“You two”?!? Read my response carefully and don’t lump me in with the “I don’t want others to know my business” crowd. I am of the opinion that the only people “important” (note the quotes) enough that someone out there cares about their movement are already being tracked by the media or paparazzi. We all are really not that important.

    Sorry Calvin, I didn’t mean to imply that you were personally paranoid but just that you were making a general comment as was I.

    The one advantage that will theoretically come from Presto is the ability to get accurate riding statistics, including origin-destination pairs and transfers and times of rides. If, and this is only a hypothetical if, it shows that everyone who comes in on a 501 from beyond Humber transfers to an Eastbound King car then might be smart to run Long Branch as a Branch of King instead of Queen. I am not saying that this is the case, just using it as an example.

    Steve: I am really getting tired of using planning data as an excuse to force every user to tap on, and possibly tap off, throughout their trips. Anyone who has a “pass” type of fare on their Presto card should not need to tap anywhere ever unless at an entry barrier to unlock the gate.

    Presto seems wedded to their “loyalty” scheme where equivalent-to-pass functionality comes from counting rides, and I think this is counterproductive.

  43. Kristian says:

    Steve said:

    “I am really getting tired of using planning data as an excuse to force every user to tap on, and possibly tap off, throughout their trips. Anyone who has a “pass” type of fare on their Presto card should not need to tap anywhere ever unless at an entry barrier to unlock the gate.

    Presto seems wedded to their “loyalty” scheme where equivalent-to-pass functionality comes from counting rides, and I think this is counterproductive.”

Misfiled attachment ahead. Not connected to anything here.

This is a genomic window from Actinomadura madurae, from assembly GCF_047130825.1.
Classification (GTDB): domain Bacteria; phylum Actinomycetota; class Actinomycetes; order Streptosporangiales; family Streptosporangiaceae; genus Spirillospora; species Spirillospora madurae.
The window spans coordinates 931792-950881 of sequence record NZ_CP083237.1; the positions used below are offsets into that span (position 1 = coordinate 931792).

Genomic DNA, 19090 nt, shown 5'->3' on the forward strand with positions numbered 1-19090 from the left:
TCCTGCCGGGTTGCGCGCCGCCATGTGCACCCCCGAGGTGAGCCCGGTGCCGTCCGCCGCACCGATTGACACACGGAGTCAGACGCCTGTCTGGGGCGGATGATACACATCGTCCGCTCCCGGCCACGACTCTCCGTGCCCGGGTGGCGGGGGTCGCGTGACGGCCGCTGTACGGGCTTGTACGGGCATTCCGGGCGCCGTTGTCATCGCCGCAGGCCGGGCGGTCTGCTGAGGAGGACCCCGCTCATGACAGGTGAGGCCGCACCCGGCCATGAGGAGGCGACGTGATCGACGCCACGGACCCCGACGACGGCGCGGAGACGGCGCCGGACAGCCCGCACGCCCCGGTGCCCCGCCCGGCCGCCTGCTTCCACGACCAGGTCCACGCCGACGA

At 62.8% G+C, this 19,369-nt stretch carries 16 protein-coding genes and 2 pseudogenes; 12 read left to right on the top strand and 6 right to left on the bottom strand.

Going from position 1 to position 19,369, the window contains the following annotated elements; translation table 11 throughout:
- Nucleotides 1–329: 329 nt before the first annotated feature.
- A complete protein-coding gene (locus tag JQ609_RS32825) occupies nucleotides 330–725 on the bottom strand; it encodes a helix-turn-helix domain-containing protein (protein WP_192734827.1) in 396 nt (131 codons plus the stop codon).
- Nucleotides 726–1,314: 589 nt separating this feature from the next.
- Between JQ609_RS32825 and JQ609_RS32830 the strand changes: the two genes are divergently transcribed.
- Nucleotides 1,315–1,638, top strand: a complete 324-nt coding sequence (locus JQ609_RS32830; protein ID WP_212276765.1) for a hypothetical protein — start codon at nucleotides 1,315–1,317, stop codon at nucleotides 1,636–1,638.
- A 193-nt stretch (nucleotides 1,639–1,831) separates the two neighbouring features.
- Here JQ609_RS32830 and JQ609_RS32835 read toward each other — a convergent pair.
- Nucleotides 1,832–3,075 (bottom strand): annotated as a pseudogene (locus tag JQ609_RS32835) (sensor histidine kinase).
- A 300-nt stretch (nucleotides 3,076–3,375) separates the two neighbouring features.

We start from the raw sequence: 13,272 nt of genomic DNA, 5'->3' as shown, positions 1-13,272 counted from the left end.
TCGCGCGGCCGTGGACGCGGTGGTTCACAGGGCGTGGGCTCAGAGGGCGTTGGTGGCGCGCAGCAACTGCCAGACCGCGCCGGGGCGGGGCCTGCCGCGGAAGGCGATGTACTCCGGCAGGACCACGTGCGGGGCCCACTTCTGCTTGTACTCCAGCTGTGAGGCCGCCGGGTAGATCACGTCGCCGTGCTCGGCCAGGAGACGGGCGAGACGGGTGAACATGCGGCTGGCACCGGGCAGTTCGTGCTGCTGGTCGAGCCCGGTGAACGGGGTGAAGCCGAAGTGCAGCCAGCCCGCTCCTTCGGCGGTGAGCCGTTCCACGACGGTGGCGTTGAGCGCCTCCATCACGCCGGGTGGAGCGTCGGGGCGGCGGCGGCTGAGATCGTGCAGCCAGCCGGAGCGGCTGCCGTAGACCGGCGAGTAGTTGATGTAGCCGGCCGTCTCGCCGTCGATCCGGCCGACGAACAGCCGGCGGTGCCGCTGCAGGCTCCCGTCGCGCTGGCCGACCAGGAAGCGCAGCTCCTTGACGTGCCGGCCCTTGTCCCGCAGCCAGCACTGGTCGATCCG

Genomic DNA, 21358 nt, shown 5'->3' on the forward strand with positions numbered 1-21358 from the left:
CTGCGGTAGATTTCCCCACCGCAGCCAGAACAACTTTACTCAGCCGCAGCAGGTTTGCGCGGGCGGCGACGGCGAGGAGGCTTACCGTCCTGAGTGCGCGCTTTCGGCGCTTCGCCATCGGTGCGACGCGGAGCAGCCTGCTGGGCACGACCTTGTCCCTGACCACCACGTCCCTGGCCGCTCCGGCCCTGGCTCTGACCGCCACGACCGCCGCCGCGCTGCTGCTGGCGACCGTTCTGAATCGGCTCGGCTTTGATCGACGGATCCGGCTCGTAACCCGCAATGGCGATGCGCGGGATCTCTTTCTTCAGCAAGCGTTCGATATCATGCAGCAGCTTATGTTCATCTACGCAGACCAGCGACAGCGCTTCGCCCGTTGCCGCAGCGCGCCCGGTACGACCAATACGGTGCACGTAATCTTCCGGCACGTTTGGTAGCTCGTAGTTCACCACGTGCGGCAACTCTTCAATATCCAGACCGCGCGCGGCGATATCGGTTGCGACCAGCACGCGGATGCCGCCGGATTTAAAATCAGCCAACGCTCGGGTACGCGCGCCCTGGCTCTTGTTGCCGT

Yes, it truly boggles the mind that we are moving from a system which doesn’t record data for any access point to one which MUST log EVERY access by EVERYONE at ALL TIMES, along with the associated additional costs to the provider and the rider. It’ll be like processing the equivalent transactions-per-second of the retail payment industry during the Christmas sales season at each and every daily rush hour. (Except that customer service disputes will be handled far from as gracefully… at least when your card fails and makes you late for work you can blame the Government — I’m most certain your employer will be sympathetic.)

    Steve: It’s ironic that even GO recognizes the problems of forced tap-outs by having people register their “regular” trip which the system assumes they are taking if they don’t tap out. The entire passenger flow of offloading platforms at Union depends on this feature, something that obviously does not apply in a more complex network.

    Bus systems in the 905 only tap-in because it’s a fixed time-based fare, not one linked to your destination.

  44. Steve wrote,

    Anyone who has a “pass” type of fare on their Presto card should not need to tap anywhere ever unless at an entry barrier to unlock the gate.

    I would agree with that if we go with a POP/all door entry procedure throughout the entire system.

    If we retain the pay-upon-entry procedure on buses, then a tap is a more efficient way of verifying fare, for both passes and transfers, than something that has to be taken out, displayed, and seen by the driver. With something that can be read by a machine that then generates an audible tone that informs the driver of validity or non-validity, a boarding line moves a little faster. At least, that is what I found in Minneapolis and Vancouver.

    Steve: I agree, but as we move to more all-door loading, including on the articulated buses, tap-ons could be a nuisance at the rear doors. Mind you, for locations with ground loading assistance, we would be in the same position as an operator — needing some verification that a Presto card was valid. A difficult call, made more complex depending on which fare structure we wind up with.